8 Step 3 – Analyse Information Expenditure –Includes Wages: analyse wages as a % of fee income, e.g. –Wet sales pub: 15% of net turnover –Restaurant: 25% of net turnover –Hotel: 35-40% of net turnover Repairs Insurance Rates Running costs Marketing Printing and stationery Depreciation allowance, e.g. sinking fund Any personal capital invested in the business –Excludes Rent (that’s what we are estimating!) Mortgage payments or interest on capital invested

9 Step 4 – Derive Adjusted Net Profit Accounts are a snapshot, adjusted net profit is a trend EBITDA plus proprietors drawings and finance costs is adjusted net profit Identify a fair maintainable profit from a reasonable operator –Consider whether the business has more than one property whether remuneration of the proprietor of an owner-occupied business is included effect of any additional revenue such as tips in the case of licensed premises Those that are individual for the particular proprietors should be excluded, e.g. –own consumption (proprietors’ drawings, personal pension costs, excess transport costs, guard dog expenses) –finance arrangements (HP, leasing costs, loan interest, rentals, interest paid and received) –calculations that derive from the balance sheet (depreciation, amortisation, profit/loss on sale of assets)

10 10 Tricks of the trade What tricks can be used by a vendor to adjust levels of trade shown in accounts? –Cash sales and purchases –Two bank accounts –Churning Where the level of trade has been distorted by the vendor, other standard ratios will be thrown out, e.g. –wages percentages –gross yields –net yields When does the profits method begin to break down? –purposely under traded business –extraordinary levels of trade achieved –excessive levels of personal goodwill –new asset classes – relationship to underlying property unknown The underlying alternative use may exceed the value of the business In all of these circumstances greater levels of adjustment are required from the valuer in going from the accounts to generating the Fair Maintainable Trade for valuation purposes

11 Step 5 - Determine a capital value of the property Do not include –personal goodwill –consumable stock Two methods –Capitalised earnings Capitalise EBITDA at a suitable yield derived from market evidence or –Dual capitalisation Split EBIDTA between –business profit –rent Capitalise notional rent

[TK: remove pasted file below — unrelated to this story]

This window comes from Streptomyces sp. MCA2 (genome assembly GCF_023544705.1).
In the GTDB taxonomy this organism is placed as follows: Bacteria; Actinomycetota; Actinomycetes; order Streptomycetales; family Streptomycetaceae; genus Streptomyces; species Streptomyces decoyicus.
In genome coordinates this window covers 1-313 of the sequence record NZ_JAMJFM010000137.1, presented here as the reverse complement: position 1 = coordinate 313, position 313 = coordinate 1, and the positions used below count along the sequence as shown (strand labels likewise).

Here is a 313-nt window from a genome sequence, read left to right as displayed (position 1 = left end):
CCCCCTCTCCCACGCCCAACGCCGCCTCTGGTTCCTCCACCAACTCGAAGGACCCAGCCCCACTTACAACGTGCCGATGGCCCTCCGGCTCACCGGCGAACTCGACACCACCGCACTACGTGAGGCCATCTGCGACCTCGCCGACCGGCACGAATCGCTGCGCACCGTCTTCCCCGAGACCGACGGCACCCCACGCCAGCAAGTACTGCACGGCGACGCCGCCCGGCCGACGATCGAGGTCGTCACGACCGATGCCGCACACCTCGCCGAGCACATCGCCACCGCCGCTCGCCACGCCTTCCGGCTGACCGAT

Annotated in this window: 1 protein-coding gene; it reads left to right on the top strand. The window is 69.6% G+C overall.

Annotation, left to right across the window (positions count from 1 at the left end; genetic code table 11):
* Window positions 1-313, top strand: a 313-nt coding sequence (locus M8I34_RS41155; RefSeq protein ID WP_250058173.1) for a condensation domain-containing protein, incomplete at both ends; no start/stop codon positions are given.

12 Application of method: simple example Gross takings2,340,000 Less cost of Sales 650,000 Gross Trading Profit1,690,000 Less running Expenses1,100,000 Net Profit 590,000 Less int. on T’s 10% 50,000 Less ASF for contents 40,000 Net Operating Profit 500,000 Analysis of accounts:

13 Dual Capitalisation: Take rent at 50%£ 250,000 x YP 10% 10 £2,500,000 Capitalised Earnings: Net Operating Profit:£ 500,000 x YP 20% 5 Market Value of Hotel£2,500,000 or Valuation: Revpar = revenue per room Occupancy rate… Application of method – simple example

14 More detail... Net Sales (weekly ave = 52,740) 2,750,000 Gross Profit2,200,000 Less Operating Costs Wages and Salaries [1]1,375,000 Rates, Water, Environmental Charges 90,000 Heating and Lighting 65,000 Repairs and Maintenance 100,000 Insurance 55,000 Telephone 15,000 Printing, Postage, Stationery 30,000 Promotion 55,000 Accountancy and Professional Fees 15,000 Transport 25,000 Laundry, Cleaning, Linen Hire 45,000 Entertainment 20,000 Credit and Charge Card Commissions 18,000 Sundries (including Licence Fees) 22,000 Costs Total1,930,000 Adjusted Net Profit 270,000* *prior to taxation, depreciation, Directors' remuneration and finance costs Fair Maintainable Profit £545,000 [1] With two owners fully involved, we are of the opinion that the wages liability can be contained at around 40% of net sales. So reduce costs by £275,000, thus increase ANP and FMT...

15 Key Points Valuation of specialised trading properties requires specialist skill Heavy reliance on accounts and other financial information about the business and also reliance on expertise to value goodwill element of the business Attention should be focused on –Adjustment of the costs to bring net profit back to a point where there is no regard to the individual operator –The selection of an appropriate capitalisation rate (yield) or capitalisation factor (YP)